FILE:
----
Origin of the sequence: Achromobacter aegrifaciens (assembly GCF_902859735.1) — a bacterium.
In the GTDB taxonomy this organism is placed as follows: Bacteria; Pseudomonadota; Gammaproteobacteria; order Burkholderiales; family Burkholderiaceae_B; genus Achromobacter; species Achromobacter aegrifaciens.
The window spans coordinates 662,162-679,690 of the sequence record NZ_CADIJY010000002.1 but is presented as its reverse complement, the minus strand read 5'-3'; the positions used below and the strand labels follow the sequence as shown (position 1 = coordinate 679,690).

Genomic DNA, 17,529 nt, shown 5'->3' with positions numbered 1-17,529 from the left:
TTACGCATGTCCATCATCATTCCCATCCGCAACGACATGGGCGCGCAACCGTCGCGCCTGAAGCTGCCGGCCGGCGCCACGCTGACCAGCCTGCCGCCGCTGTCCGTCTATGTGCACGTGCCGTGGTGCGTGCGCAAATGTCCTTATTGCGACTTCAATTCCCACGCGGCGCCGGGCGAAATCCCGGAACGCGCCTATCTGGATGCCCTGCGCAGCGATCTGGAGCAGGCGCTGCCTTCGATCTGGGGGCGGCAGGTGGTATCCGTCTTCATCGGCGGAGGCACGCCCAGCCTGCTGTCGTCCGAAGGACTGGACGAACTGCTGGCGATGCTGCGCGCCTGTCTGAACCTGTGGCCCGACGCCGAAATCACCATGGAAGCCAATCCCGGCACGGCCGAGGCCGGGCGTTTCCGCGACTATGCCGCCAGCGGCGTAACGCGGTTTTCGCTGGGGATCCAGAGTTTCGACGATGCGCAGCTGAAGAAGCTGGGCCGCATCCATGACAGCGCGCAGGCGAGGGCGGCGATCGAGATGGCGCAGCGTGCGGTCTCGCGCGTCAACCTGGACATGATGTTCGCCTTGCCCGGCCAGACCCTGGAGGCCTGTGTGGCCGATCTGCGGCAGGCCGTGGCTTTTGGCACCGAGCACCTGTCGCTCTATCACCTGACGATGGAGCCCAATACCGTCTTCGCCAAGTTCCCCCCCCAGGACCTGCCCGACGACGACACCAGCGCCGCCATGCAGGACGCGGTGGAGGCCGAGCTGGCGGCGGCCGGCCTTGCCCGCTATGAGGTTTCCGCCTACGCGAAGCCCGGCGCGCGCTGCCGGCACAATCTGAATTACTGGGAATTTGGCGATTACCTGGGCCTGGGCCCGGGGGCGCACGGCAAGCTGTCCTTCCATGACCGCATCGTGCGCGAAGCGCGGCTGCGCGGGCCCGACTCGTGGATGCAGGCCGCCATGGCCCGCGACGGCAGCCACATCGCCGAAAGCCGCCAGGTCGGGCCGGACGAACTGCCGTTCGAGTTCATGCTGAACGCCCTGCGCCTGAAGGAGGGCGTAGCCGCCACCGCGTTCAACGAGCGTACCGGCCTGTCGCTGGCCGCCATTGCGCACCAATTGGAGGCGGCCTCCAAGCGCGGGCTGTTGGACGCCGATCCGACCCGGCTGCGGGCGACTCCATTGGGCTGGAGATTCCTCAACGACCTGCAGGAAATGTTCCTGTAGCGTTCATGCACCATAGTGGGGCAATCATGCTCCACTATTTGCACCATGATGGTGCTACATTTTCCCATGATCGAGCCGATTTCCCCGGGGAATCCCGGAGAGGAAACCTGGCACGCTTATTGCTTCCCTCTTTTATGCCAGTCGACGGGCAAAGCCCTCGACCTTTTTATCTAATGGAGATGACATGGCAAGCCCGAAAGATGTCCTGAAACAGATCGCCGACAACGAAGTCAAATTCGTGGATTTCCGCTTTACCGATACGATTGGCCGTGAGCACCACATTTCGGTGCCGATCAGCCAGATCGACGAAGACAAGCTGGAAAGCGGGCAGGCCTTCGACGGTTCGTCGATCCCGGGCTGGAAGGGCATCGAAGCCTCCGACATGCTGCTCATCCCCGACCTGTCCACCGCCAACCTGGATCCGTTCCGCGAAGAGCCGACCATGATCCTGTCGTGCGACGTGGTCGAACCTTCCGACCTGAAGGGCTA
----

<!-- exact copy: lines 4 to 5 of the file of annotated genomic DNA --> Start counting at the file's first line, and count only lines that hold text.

Genomic DNA, 17,529 nt, shown 5'->3' with positions numbered 1-17,529 from the left:
TTACGCATGTCCATCATCATTCCCATCCGCAACGACATGGGCGCGCAACCGTCGCGCCTGAAGCTGCCGGCCGGCGCCACGCTGACCAGCCTGCCGCCGCTGTCCGTCTATGTGCACGTGCCGTGGTGCGTGCGCAAATGTCCTTATTGCGACTTCAATTCCCACGCGGCGCCGGGCGAAATCCCGGAACGCGCCTATCTGGATGCCCTGCGCAGCGATCTGGAGCAGGCGCTGCCTTCGATCTGGGGGCGGCAGGTGGTATCCGTCTTCATCGGCGGAGGCACGCCCAGCCTGCTGTCGTCCGAAGGACTGGACGAACTGCTGGCGATGCTGCGCGCCTGTCTGAACCTGTGGCCCGACGCCGAAATCACCATGGAAGCCAATCCCGGCACGGCCGAGGCCGGGCGTTTCCGCGACTATGCCGCCAGCGGCGTAACGCGGTTTTCGCTGGGGATCCAGAGTTTCGACGATGCGCAGCTGAAGAAGCTGGGCCGCATCCATGACAGCGCGCAGGCGAGGGCGGCGATCGAGATGGCGCAGCGTGCGGTCTCGCGCGTCAACCTGGACATGATGTTCGCCTTGCCCGGCCAGACCCTGGAGGCCTGTGTGGCCGATCTGCGGCAGGCCGTGGCTTTTGGCACCGAGCACCTGTCGCTCTATCACCTGACGATGGAGCCCAATACCGTCTTCGCCAAGTTCCCCCCCCAGGACCTGCCCGACGACGACACCAGCGCCGCCATGCAGGACGCGGTGGAGGCCGAGCTGGCGGCGGCCGGCCTTGCCCGCTATGAGGTTTCCGCCTACGCGAAGCCCGGCGCGCGCTGCCGGCACAATCTGAATTACTGGGAATTTGGCGATTACCTGGGCCTGGGCCCGGGGGCGCACGGCAAGCTGTCCTTCCATGACCGCATCGTGCGCGAAGCGCGGCTGCGCGGGCCCGACTCGTGGATGCAGGCCGCCATGGCCCGCGACGGCAGCCACATCGCCGAAAGCCGCCAGGTCGGGCCGGACGAACTGCCGTTCGAGTTCATGCTGAACGCCCTGCGCCTGAAGGAGGGCGTAGCCGCCACCGCGTTCAACGAGCGTACCGGCCTGTCGCTGGCCGCCATTGCGCACCAATTGGAGGCGGCCTCCAAGCGCGGGCTGTTGGACGCCGATCCGACCCGGCTGCGGGCGACTCCATTGGGCTGGAGATTCCTCAACGACCTGCAGGAAATGTTCCTGTAGCGTTCATGCACCATAGTGGGGCAATCATGCTCCACTATTTGCACCATGATGGTGCTACATTTTCCCATGATCGAGCCGATTTCCCCGGGGAATCCCGGAGAGGAAACCTGGCACGCTTATTGCTTCCCTCTTTTATGCCAGTCGACGGGCAAAGCCCTCGACCTTTTTATCTAATGGAGATGACATGGCAAGCCCGAAAGATGTCCTGAAACAGATCGCCGACAACGAAGTCAAATTCGTGGATTTCCGCTTTACCGATACGATTGGCCGTGAGCACCACATTTCGGTGCCGATCAGCCAGATCGACGAAGACAAGCTGGAAAGCGGGCAGGCCTTCGACGGTTCGTCGATCCCGGGCTGGAAGGGCATCGAAGCCTCCGACATGCTGCTCATCCCCGACCTGTCCACCGCCAACCTGGATCCGTTCCGCGAAGAGCCGACCATGATCCTGTCGTGCGACGTGGTCGAACCTTCCGACCTGAAGGGCTA